Because we want to show a to-do list, we will probably want to use a view more complex than an empty rectangle. So let’s add a “Table View Controller” to our App.

First, make sure you have the right sidebar enabled by clicking the rightmost button in the toolbar. Then select the yellow “Table View Controller” item from the list/grid in the bottom of the sidebar and drag it to the main view. The cursor should change to an “add” symbol.


If you can’t find the “Table View Controller” icon in the grid, you can try clicking the “list” button highlighted in green on the picture, and that will show the names of each icon in a list instead of a grid. You might also already have this view in list mode by default.

We now have a table view controller in our app. It is not connected to anything else in our app nor configured correctly, so you will get a couple of warnings in the project, but that’s fine. We will fix this next.

We also won’t need that other view controller (that other empty rectangle), so you can click on its title (where it says “View Controller”) and hit “delete” on the keyboard.


If you don’t make sure to click in the top part (highlighted in red), you might end up deleting only the contents of the view controller, which is not what we want.

Also, keep in mind that once you click the top part, the text will be replaced by three icons (used for bindings), and that means you clicked the right place! =)

Now click the top part of our new table view controller and enable the “Is Initial View Controller” checkbox in the Attributes inspector (all those highlighted).


Our table view controller should now have its own arrow.

Now we need to configure our table view in order to show the to-do list. The first thing we need to do is decide how the list will look like. Since we aim for a basic app, let’s not use any custom views or cells. I might do a tutorial on that later.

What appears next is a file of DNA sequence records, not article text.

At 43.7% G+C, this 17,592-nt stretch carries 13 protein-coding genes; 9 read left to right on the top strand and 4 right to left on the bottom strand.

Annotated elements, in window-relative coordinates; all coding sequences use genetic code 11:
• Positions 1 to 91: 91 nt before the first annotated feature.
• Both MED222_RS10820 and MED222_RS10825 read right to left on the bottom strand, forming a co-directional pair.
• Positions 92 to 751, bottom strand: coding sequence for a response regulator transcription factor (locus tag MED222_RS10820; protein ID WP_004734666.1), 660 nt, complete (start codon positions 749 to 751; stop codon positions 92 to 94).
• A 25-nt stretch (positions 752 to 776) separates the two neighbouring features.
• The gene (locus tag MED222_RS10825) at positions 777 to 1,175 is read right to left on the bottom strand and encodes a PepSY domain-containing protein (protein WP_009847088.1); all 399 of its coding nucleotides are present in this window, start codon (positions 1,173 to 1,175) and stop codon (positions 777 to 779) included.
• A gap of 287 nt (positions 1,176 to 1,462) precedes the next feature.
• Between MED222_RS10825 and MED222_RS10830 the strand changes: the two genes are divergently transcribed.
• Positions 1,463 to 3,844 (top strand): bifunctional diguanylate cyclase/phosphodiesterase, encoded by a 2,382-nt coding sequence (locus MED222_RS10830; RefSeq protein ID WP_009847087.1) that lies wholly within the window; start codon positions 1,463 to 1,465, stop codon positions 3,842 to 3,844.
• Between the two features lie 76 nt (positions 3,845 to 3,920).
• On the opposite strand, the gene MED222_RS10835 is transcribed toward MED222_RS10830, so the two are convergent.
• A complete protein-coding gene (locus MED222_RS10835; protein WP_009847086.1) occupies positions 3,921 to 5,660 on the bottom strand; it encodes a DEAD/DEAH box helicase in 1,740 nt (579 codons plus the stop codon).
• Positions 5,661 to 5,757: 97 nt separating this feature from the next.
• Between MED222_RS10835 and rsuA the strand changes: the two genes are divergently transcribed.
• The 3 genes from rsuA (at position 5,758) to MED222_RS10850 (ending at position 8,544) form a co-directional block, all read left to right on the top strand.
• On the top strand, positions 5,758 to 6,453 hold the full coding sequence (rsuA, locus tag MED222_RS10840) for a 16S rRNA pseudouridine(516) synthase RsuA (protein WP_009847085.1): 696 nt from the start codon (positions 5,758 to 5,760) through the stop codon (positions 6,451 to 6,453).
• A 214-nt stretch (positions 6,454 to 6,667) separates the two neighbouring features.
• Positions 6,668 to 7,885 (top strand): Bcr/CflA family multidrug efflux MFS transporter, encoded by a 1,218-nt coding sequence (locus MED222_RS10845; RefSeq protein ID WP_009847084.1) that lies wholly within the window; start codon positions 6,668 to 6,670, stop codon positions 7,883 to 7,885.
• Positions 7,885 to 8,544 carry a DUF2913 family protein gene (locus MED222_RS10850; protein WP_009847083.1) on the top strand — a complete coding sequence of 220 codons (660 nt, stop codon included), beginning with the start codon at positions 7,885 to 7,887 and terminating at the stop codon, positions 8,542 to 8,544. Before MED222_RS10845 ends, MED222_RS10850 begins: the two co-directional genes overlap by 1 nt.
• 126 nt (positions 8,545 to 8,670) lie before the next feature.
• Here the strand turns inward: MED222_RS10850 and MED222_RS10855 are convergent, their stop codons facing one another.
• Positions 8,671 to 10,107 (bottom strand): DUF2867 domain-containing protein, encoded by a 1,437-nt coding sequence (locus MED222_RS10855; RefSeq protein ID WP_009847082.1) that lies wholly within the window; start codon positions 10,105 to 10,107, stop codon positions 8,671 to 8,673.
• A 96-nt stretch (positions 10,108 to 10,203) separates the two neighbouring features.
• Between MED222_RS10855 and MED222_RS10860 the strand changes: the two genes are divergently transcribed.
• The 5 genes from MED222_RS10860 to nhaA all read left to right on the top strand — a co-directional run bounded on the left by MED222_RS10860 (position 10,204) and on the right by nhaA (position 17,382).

Now just a basic overview on how table views work in iOS. The entire iOS SDK (which is actually called cocoa-touch) is based on the Data Sources – Delegates structure. This is a very neat way of displaying lots of data in the view without having to load all of the data into the view memory at once. In simple terms, the Data Source is responsible to tell the view about the data it needs to display, but the view still decides how much and which items it displays based on what is currently on screen. When it decides it wants to load more data (say, because the user scrolled the view), then it asks for another small chunk of data from the Data Source.

The Delegate in the other hand is who decides what to do when the user interacts with the view (say, when the user taps an item in the list). You might want to show another view, or to modify the data. That’s the responsibility of the Delegate.

You can think of the Data Source as a huge dictionary where all the data is stored, and that the view only reads page-by-page as needed, and of the Delegate as a small bell the view rings whenever the user does something.

Inside the view controller, select the empty white rectangle under the “Prototype Cells” text and select the “Attribute inspector” icon in the top of the right sidebar. In the “Style” selector, pick “Basic”, and into the “Identifier” text field enter “cell_todo”. The “Identifier” string is how we will inform the table view which of the prototype cells we want to use for each specific row.


As the name says, prototype cells are just prototypes that hold no data. They are just a blueprint of how the actual cells should look like. When the actual table view loads, it will copy the prototype you tell it to use for each row, and ask you to write the data to it. You can have multiple different prototypes in a single table view to display different data in case that’s needed (say, we could support audio entries to the to-do list, and that would show as an audio spectrogram, for example). Because we will only support simple text to-do entries, a single prototype cell is enough.